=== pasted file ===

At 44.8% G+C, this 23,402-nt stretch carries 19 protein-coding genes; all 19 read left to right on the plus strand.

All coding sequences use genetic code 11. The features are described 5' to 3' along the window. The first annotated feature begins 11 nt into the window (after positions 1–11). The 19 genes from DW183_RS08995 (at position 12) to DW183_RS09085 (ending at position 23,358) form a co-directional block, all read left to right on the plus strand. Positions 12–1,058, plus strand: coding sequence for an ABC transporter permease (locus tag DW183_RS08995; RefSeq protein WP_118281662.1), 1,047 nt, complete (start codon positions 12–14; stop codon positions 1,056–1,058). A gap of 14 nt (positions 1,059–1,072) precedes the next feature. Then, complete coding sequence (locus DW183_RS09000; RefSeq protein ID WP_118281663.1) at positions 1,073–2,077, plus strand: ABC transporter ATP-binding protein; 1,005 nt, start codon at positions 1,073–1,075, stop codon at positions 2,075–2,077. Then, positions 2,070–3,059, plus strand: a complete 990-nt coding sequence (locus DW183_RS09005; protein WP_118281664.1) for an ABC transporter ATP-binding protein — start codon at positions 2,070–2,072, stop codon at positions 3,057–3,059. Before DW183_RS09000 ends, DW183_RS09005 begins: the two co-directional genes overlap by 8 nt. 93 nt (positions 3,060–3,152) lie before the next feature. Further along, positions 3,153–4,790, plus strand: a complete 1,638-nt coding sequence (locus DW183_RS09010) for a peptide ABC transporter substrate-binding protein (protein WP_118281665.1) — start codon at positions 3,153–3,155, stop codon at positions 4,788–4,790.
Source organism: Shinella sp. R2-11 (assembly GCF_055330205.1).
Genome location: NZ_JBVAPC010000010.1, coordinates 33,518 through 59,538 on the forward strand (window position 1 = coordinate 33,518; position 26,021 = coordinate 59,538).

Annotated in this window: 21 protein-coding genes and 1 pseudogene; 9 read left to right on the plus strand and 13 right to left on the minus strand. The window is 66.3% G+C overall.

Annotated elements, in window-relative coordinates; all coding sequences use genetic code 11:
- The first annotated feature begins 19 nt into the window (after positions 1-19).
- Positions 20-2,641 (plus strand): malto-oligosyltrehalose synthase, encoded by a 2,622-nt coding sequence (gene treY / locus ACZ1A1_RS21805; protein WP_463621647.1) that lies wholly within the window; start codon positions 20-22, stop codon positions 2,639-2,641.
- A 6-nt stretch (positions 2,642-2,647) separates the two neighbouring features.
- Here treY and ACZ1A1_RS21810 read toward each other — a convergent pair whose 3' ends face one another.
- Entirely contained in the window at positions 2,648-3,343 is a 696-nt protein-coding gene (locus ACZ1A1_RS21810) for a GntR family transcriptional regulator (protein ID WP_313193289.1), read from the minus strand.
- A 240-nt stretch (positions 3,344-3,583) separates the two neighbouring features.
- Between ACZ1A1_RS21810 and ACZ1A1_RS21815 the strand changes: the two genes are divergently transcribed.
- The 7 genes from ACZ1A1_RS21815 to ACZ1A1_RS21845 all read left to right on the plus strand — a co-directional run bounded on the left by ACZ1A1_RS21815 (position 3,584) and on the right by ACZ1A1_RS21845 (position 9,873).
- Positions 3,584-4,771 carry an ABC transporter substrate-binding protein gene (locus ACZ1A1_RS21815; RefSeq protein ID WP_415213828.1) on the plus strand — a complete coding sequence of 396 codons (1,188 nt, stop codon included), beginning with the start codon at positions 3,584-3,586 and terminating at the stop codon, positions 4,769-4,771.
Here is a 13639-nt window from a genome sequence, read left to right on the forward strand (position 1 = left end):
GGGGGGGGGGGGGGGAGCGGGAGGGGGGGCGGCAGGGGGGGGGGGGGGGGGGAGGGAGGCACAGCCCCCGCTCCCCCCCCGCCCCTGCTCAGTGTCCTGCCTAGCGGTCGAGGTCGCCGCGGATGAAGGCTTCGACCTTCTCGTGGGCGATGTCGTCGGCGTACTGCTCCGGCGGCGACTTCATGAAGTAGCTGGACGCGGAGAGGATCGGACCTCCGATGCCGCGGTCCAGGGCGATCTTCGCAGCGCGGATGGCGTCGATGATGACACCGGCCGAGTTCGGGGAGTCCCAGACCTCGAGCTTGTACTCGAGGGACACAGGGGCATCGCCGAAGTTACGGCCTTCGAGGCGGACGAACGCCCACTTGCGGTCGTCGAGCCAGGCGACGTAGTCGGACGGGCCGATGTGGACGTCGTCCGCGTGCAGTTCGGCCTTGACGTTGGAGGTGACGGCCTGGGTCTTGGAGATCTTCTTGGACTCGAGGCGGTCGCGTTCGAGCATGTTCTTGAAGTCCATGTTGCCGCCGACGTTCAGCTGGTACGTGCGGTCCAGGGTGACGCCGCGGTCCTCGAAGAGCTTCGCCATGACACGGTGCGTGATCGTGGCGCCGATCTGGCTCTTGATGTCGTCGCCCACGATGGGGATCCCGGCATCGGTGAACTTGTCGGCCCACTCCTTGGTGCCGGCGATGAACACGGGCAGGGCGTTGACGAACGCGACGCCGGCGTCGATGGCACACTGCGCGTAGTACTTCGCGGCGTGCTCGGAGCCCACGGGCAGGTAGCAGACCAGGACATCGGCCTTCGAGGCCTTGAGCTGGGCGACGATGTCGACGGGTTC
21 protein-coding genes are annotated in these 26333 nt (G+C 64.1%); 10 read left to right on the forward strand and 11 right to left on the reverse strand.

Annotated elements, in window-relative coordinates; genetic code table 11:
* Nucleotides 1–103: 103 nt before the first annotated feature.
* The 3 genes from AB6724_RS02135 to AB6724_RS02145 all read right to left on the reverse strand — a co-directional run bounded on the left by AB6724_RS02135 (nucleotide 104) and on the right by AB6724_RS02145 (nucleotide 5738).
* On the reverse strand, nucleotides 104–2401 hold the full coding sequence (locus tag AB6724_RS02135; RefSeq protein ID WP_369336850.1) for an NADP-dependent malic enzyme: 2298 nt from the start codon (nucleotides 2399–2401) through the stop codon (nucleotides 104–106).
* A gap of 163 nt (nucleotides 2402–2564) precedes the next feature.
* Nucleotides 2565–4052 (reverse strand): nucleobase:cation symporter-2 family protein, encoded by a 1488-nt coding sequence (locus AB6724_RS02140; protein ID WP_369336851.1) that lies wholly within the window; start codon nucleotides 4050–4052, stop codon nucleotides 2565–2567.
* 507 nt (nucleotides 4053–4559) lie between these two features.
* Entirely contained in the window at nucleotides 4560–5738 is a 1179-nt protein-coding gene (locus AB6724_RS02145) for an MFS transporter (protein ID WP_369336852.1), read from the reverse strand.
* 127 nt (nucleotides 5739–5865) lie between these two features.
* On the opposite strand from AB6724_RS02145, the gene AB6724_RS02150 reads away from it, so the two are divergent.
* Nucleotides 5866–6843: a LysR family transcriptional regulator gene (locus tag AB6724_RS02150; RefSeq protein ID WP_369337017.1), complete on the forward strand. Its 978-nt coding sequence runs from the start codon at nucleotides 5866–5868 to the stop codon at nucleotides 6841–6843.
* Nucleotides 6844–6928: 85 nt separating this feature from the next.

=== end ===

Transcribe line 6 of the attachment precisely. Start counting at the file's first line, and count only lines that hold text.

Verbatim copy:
Annotated elements, in window-relative coordinates; all coding sequences use genetic code 11: